OPINION: The Reserve Bank of India’s welcome conservatism

Friday, April 4, 2014

More than four years after the then Finance Minister Pranab Mukherjee announced the government’s intention to issue more banking licences, this has indeed been done. In 2010, there was much fervour about financial inclusion and, against that backdrop, new banks were seen as an important means of boosting capacity and penetration of financial services. It was also argued that the inclusion strategies of potential licensees were going to be given significant weight in the final decision. In the build-up that followed, the desirability of issuing licences to corporate houses and brokerage firms was much debated. In the event, both these groups were deemed to be eligible for applying, which, not surprisingly, raised expectations that at least some of them would be approved.

But the issue of two licences out of an applicant pool of 25 suggests a more cautious – and welcome – approach. It is evident that the Reserve Bank of India (RBI) has stood its ground and refused to allow business houses to get into banking, in spite of the obvious pressure from the government. In the event, it has prevented regulatory capture, which would have been a danger if the big business houses had got into banking. Equally welcome is the RBI’s move to keep the door open for India Post to qualify as a bank licence recipient in the coming months, and to make the issue of bank licences a more frequent affair by opting for an on-tap mechanism for granting licences in the future.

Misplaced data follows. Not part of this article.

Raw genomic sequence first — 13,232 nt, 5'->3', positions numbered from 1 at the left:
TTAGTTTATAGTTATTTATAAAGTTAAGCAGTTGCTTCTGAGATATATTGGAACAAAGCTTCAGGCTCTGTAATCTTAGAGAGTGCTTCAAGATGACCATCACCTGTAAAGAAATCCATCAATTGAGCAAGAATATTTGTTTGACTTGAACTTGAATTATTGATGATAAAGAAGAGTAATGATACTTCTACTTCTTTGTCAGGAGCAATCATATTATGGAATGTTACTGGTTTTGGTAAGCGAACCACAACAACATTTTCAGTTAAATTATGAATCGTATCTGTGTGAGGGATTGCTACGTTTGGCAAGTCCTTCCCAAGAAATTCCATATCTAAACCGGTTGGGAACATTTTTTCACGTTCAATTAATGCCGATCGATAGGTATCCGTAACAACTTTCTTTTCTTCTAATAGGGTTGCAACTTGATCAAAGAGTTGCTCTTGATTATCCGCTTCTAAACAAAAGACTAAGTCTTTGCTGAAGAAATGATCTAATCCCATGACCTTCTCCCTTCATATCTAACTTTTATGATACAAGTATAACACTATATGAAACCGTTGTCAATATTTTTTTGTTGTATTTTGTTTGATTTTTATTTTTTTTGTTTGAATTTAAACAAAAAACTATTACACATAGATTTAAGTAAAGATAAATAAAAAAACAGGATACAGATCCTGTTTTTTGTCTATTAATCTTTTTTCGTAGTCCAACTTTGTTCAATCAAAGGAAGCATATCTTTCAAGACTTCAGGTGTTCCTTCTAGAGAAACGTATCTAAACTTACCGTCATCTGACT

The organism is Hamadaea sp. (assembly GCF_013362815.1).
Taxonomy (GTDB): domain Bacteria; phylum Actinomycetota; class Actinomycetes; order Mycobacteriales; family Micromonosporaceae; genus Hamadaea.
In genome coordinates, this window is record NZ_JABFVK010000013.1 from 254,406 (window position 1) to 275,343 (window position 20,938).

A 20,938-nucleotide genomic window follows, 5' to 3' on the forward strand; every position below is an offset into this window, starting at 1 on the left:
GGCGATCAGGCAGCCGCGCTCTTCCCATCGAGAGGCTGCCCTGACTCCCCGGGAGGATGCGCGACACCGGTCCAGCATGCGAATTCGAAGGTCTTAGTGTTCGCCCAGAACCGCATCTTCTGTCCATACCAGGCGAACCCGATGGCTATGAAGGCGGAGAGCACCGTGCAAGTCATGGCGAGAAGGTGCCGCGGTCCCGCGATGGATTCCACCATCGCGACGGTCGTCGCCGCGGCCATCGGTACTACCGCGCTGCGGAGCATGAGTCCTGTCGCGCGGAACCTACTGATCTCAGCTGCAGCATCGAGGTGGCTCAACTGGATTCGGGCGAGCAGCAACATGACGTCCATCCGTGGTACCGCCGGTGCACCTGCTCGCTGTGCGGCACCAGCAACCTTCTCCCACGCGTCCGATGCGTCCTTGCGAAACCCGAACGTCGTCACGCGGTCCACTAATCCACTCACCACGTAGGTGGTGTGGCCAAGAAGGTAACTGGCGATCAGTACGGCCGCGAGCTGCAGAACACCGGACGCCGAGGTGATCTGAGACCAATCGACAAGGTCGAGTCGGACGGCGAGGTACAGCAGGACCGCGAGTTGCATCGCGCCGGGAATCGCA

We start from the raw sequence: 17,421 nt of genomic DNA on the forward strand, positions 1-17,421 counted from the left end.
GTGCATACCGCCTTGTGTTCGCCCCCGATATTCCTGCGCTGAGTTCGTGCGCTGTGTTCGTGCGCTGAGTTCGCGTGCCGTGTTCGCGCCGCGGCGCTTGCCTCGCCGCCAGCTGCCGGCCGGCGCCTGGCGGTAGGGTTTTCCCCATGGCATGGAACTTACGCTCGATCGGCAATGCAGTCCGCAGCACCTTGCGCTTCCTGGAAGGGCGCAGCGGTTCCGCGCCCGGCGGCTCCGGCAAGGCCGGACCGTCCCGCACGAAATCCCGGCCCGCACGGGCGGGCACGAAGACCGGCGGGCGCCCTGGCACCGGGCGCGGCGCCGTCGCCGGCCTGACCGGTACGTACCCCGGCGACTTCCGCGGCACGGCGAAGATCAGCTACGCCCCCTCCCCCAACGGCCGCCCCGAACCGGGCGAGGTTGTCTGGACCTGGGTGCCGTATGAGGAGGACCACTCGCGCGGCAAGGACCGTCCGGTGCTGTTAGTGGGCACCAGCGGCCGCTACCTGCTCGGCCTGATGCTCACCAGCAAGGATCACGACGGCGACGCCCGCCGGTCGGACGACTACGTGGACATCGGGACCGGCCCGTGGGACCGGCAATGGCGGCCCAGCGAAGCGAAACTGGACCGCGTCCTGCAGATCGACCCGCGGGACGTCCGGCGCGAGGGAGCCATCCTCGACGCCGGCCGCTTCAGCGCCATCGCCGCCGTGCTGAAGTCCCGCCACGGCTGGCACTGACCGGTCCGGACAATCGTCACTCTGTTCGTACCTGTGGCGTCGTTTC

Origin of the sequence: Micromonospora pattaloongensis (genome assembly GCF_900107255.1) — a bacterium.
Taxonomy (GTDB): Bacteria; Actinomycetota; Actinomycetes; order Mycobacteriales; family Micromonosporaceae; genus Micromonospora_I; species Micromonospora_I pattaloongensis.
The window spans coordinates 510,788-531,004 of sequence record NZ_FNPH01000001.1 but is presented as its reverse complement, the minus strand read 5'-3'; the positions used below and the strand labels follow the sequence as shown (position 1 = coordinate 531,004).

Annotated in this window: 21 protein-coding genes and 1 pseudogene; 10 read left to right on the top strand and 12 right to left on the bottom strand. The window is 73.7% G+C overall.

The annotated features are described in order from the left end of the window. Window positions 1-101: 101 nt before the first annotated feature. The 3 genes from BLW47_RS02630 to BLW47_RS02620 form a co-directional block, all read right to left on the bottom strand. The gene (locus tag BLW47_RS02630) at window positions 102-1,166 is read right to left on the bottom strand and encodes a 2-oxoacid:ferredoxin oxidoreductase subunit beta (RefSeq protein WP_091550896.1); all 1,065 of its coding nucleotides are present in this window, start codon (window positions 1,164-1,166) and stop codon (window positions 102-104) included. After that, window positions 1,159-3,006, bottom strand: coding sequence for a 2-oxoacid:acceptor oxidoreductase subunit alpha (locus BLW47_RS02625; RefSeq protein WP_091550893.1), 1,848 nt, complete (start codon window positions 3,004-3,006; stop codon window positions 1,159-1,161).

Source: Business Standard (link opens in a new window)

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banking, branchless banking, financial inclusion, governance